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Roots: (Overseas) and Is Any Body Home? at Streatham Space Project

Presented as a double bill, these two dance performances explore similar themes, and are both intense yet markedly different. (Overseas) felt unsure and uncertain, and despite some pleasant and comfortable accompanying music, it was difficult, at least for me, to fully connect with the piece, let alone understand it. But this seems a deliberate strategy, even with lighting that seemed to intentionally obscure the performers at times. This wasn’t the sort of show that wanted to put its dancers in the spotlight, instead demonstrating what happens when (if I’ve understood the piece correctly) moving overseas means adjusting to the lifestyle of the community that one finds oneself in.

Roots
Roots

It takes time for people to find their feet in a new place, whether the place in question is literal or metaphorical or both, and while there’s no lack of desire on the part of the characters in terms of wanting to forge a new identity, they encounter obstacles. This in itself is nothing new – whether it’s starting a new job, or even making the leap from full-time employment to retirement, there are many parallels that can be drawn from this contemporary dance piece, essentially about the effects of change. I found the distancing effect a little too successful, though, in that I struggled to maintain interest throughout. And when an increasingly frantic and frightened woman keeps yelling, “Hello? Hello?” into the void, it just reminded me of one of those annoying people who yell ‘hello’ repeatedly into their phone on public transport, when it is clear to all and sundry, except them of course, that there is nobody on the other end anymore.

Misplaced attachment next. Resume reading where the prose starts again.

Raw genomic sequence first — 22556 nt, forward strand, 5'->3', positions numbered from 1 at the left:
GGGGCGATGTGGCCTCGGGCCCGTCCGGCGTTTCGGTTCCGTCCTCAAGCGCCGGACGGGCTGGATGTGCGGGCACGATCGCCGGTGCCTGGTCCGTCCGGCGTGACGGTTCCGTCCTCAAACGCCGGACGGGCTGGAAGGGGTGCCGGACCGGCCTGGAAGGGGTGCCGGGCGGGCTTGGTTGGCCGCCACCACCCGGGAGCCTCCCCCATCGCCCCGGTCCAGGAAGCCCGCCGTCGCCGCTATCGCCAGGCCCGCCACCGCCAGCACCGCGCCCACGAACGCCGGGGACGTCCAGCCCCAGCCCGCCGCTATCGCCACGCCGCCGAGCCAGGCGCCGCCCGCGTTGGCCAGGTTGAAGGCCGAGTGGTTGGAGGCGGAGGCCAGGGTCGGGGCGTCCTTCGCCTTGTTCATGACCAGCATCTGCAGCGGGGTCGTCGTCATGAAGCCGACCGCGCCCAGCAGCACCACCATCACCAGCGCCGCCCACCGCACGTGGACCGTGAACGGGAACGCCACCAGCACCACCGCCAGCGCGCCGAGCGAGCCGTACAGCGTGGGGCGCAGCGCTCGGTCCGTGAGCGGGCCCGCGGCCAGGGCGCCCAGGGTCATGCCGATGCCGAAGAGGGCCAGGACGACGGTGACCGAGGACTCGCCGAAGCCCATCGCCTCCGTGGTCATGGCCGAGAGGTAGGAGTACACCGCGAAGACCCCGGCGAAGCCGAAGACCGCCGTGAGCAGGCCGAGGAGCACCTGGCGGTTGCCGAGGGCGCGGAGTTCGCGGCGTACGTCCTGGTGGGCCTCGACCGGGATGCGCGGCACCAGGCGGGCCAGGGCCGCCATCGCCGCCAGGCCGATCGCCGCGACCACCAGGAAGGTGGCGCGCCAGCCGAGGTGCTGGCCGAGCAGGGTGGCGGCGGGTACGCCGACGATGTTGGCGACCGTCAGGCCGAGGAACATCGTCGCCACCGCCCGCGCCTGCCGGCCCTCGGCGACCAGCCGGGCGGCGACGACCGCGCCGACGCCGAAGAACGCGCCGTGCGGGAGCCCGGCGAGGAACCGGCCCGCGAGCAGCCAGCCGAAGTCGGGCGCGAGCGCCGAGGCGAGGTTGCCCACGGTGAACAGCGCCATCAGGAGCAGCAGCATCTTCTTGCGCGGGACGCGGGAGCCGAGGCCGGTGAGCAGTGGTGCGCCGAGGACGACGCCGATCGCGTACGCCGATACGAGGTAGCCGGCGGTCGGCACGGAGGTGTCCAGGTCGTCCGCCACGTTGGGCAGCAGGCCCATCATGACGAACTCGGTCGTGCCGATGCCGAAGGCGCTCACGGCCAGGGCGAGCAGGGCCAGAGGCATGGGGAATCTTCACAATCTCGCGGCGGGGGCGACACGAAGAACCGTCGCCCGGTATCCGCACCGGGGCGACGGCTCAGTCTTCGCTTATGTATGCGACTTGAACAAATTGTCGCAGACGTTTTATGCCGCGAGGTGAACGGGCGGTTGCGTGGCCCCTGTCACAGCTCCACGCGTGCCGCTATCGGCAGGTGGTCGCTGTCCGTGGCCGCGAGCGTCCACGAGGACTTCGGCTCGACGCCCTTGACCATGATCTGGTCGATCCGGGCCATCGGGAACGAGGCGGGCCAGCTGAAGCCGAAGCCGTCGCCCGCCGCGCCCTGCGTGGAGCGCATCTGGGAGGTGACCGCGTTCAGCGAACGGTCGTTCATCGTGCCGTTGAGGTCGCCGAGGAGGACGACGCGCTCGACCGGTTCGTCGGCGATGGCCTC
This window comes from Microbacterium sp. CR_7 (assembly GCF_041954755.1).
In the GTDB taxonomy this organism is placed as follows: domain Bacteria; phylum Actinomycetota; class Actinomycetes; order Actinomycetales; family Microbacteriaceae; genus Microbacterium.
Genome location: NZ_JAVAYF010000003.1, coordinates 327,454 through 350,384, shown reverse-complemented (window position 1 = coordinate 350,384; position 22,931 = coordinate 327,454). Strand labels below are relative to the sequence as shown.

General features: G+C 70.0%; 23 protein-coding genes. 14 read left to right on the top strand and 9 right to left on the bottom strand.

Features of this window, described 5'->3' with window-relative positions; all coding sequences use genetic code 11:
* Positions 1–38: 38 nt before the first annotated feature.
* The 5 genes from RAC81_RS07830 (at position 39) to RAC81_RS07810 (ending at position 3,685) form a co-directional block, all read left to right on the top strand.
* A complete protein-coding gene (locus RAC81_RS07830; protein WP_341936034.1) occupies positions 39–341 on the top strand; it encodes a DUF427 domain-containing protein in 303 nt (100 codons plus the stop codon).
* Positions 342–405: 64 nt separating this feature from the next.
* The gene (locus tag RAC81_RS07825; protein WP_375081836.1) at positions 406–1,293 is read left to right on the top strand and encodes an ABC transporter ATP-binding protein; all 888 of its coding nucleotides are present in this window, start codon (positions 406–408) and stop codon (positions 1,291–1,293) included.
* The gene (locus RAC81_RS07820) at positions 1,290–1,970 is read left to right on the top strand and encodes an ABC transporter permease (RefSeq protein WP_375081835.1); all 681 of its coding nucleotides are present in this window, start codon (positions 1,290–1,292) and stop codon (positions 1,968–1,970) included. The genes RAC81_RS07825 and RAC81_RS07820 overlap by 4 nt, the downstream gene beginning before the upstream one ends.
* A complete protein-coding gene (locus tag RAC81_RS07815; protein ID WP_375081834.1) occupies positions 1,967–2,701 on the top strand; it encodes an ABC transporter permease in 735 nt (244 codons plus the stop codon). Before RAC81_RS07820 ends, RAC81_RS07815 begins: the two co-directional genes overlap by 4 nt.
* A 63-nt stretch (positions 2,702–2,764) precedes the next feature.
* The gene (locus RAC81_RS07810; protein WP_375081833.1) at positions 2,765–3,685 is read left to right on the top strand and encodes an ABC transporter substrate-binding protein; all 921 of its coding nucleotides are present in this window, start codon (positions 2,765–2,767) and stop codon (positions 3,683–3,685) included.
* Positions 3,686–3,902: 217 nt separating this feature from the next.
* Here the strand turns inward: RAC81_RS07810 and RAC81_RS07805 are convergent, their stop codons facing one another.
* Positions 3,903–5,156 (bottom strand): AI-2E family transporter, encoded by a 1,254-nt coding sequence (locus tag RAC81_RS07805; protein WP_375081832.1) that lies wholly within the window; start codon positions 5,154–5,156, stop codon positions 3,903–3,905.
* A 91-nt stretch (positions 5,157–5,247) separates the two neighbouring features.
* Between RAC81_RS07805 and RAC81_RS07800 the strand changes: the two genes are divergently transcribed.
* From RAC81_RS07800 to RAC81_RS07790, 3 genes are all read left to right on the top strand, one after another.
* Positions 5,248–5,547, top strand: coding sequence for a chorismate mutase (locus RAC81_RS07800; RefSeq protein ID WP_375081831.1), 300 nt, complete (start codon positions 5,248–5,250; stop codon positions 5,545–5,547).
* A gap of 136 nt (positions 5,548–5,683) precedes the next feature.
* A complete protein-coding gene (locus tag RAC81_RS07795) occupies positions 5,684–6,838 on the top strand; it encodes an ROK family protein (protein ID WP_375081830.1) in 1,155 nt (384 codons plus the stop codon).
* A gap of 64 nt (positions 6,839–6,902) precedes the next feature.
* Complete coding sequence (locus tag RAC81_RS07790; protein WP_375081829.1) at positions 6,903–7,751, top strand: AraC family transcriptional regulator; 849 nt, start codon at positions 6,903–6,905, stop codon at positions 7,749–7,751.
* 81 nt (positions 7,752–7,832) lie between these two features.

The interval could not, therefore, have been better timed, and the second half, Is Any Body Home?, is more about the journey from A to B in the first place. On reflection, I wonder if the two pieces might have been better presented in the opposite order, with the journey first and then secondly what happens after the characters get to where they are going. That said, this dance was easier to follow, even if it had a painfully slow start, with an oversized creature dominating a corner of the stage, from which eventually emerged two other beings. It had to be seen to be believed.

The perilous journey involves more than a bit of stealth and quick thinking, and with that comes slow movements as well as very rapid ones at the appropriate moments, giving the piece more than sufficient variety in tempo and mood. At more than one point, the characters throw rocks: I don’t know if that was inspired by media reports in recent times about stone-throwing migrants, and the thing about interpretive dance is that while what is happening is clear, why it is happening is often less distinct. A largely uncluttered set keeps the focus on the dancers and their movements in this varied and thoughtful performance.

3 Star Review

Review by Chris Omaweng

CREATIVE TEAM
Director: Wency Lam
Devising performers: Hsinyu Wu, Esme Lovell, John Hardy, Ronan Cardoza, Romina Dazzarola Forno
Sound designer: Michael Tang
Props designer: Liane Lang Studio
Lighting designer: Ali Hunter
Dramaturgical support: Tenzin Choezin
Photo credits: Rocio Chacon, Olivia Wallis Jackson Photography
Creative media director: Maggie Chan Tin Lok
Producing Consultants: The Project People

Presented as part of the ASSEMBLE Festival at Streatham Space Project
Tuesday 30 April 2024 at 7:30pm
https://www.streathamspaceproject.co.uk/

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